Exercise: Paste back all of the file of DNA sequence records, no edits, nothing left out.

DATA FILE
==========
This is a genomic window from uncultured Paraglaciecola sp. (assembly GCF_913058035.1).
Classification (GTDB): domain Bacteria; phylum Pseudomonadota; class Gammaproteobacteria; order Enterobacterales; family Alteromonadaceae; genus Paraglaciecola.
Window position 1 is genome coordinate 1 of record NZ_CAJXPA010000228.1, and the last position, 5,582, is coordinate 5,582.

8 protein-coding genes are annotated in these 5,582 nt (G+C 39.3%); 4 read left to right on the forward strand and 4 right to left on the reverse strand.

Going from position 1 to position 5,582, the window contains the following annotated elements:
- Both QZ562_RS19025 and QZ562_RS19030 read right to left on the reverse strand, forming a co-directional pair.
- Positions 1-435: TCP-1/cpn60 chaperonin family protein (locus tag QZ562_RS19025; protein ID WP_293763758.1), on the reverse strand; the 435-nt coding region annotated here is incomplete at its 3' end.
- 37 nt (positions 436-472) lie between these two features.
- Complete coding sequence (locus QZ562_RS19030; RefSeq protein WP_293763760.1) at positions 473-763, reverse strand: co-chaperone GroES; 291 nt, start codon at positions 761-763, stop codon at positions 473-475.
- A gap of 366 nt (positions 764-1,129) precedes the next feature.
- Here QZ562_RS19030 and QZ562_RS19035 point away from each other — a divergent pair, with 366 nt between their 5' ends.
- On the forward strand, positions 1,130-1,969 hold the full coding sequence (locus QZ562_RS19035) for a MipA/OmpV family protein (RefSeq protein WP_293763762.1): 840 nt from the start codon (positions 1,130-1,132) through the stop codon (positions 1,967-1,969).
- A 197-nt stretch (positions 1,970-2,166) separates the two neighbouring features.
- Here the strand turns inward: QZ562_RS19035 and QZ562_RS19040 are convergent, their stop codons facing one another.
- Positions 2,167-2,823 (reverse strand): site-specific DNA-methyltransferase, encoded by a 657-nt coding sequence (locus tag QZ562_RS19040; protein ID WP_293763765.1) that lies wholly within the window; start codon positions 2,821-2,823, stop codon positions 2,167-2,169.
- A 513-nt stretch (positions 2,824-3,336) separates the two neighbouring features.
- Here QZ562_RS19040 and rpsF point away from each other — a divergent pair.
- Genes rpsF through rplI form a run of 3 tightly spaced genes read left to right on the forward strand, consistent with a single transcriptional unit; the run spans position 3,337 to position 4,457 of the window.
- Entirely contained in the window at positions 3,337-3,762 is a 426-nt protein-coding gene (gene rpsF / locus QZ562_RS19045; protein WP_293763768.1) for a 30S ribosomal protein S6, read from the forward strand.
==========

This is a genomic window from uncultured Paraglaciecola sp. (assembly GCF_913058035.1).
Classification (GTDB): domain Bacteria; phylum Pseudomonadota; class Gammaproteobacteria; order Enterobacterales; family Alteromonadaceae; genus Paraglaciecola.
Window position 1 is genome coordinate 1 of record NZ_CAJXPA010000228.1, and the last position, 5,582, is coordinate 5,582.

8 protein-coding genes are annotated in these 5,582 nt (G+C 39.3%); 4 read left to right on the forward strand and 4 right to left on the reverse strand.

Going from position 1 to position 5,582, the window contains the following annotated elements:
- Both QZ562_RS19025 and QZ562_RS19030 read right to left on the reverse strand, forming a co-directional pair.
- Positions 1-435: TCP-1/cpn60 chaperonin family protein (locus tag QZ562_RS19025; protein ID WP_293763758.1), on the reverse strand; the 435-nt coding region annotated here is incomplete at its 3' end.
- 37 nt (positions 436-472) lie between these two features.
- Complete coding sequence (locus QZ562_RS19030; RefSeq protein WP_293763760.1) at positions 473-763, reverse strand: co-chaperone GroES; 291 nt, start codon at positions 761-763, stop codon at positions 473-475.
- A gap of 366 nt (positions 764-1,129) precedes the next feature.
- Here QZ562_RS19030 and QZ562_RS19035 point away from each other — a divergent pair, with 366 nt between their 5' ends.
- On the forward strand, positions 1,130-1,969 hold the full coding sequence (locus QZ562_RS19035) for a MipA/OmpV family protein (RefSeq protein WP_293763762.1): 840 nt from the start codon (positions 1,130-1,132) through the stop codon (positions 1,967-1,969).
- A 197-nt stretch (positions 1,970-2,166) separates the two neighbouring features.
- Here the strand turns inward: QZ562_RS19035 and QZ562_RS19040 are convergent, their stop codons facing one another.
- Positions 2,167-2,823 (reverse strand): site-specific DNA-methyltransferase, encoded by a 657-nt coding sequence (locus tag QZ562_RS19040; protein ID WP_293763765.1) that lies wholly within the window; start codon positions 2,821-2,823, stop codon positions 2,167-2,169.
- A 513-nt stretch (positions 2,824-3,336) separates the two neighbouring features.
- Here QZ562_RS19040 and rpsF point away from each other — a divergent pair.
- Genes rpsF through rplI form a run of 3 tightly spaced genes read left to right on the forward strand, consistent with a single transcriptional unit; the run spans position 3,337 to position 4,457 of the window.
- Entirely contained in the window at positions 3,337-3,762 is a 426-nt protein-coding gene (gene rpsF / locus QZ562_RS19045; protein WP_293763768.1) for a 30S ribosomal protein S6, read from the forward strand.